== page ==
As a superintendent in three school districts, Walter Milton Jr’s. strategies for raising low-income student achievement have included single-sex classrooms, student uniforms and an International Baccalaureate college credit program.
If those sound familiar, it’s because they’re also all elements of a controversial charter school rejected in December 2011 by the Madison School Board, which named Milton Sunday as one of two finalists for the district’s superintendent job.
Scott McFarland, a member of the school board in Springfield, Illinois, where Milton has served as superintendent the past six years, said he was skeptical at first about the single-sex College Capital Preparatory Academies that Milton started for low-achieving middle school students. But the changes so far have begun to show measurable improvements in student achievement, he said.
"One of his major impacts down here has been bringing in some new ideas," McFarland said. "That's one thing I like about his leadership. He's not going to be a status quo kind of guy."
In Springfield, he teamed up local doctors with high school students interested in a career in medicine; instituted a "Real Men Read" program in which local professionals adopt classes and read with them each month; and proposed a sales tax sharing arrangement with the city to generate more revenue.
Milton fought with the local teachers union over budget cuts but also collaborated with teachers on a new evaluation system, McFarland said. The Springfield teachers union president did not return multiple calls seeking comment.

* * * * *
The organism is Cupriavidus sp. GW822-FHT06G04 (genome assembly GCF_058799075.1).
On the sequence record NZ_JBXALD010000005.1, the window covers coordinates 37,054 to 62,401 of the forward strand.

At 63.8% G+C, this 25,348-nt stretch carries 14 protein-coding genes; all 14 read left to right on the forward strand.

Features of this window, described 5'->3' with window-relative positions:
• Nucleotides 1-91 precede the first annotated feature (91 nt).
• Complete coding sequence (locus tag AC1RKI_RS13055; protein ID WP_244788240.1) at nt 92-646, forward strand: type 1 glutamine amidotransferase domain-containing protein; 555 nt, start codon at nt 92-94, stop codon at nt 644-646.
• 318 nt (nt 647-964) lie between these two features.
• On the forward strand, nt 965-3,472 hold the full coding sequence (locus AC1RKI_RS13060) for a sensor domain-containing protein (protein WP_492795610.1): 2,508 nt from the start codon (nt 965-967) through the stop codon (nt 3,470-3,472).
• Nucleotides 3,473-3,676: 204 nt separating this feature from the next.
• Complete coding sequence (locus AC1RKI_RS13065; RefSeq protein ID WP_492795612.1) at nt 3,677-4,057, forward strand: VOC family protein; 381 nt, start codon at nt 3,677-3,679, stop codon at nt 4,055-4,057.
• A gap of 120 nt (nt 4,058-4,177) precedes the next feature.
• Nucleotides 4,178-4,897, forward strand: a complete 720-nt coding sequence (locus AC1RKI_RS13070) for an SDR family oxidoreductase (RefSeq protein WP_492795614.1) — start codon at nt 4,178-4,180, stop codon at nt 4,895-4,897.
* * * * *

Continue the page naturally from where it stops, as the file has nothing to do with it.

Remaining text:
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Milton also clashed with teachers union officials in Flint, Mich., where he was superintendent from 2005 until 2007.
Critics there chastised him for hiring without conducting a background check a former business partner who had been convicted of child molestation, according to news reports. They also raised questions about inaccuracies in the resumes he had submitted when he applied for the job in Flint and a previous superintendent job in Fallsburg, N.Y.
Also, a 2007 New York state comptroller's audit found Milton had been overpaid while superintendent in Fallsburg from 2003 to 2005 and used a district credit card for personal expenses, which he hadn't fully paid back.
Current Fallsburg superintendent Ivan Katz said the district had no comment about Milton's time in the district or the controversies about his past.
"The news accounts certainly speak for themselves," Katz said.
A Springfield School District spokesman said Milton is declining interviews until a community forum in Madison on Thursday.
Prior to Fallsburg, Milton was a teacher and principal in his hometown of Rochester, N.Y. He received a bachelor's degree in African history and African-American studies from Albany State University, a master's degree in education from the State University of New York College at Brockport and a Ph.D. in education from the University of Buffalo.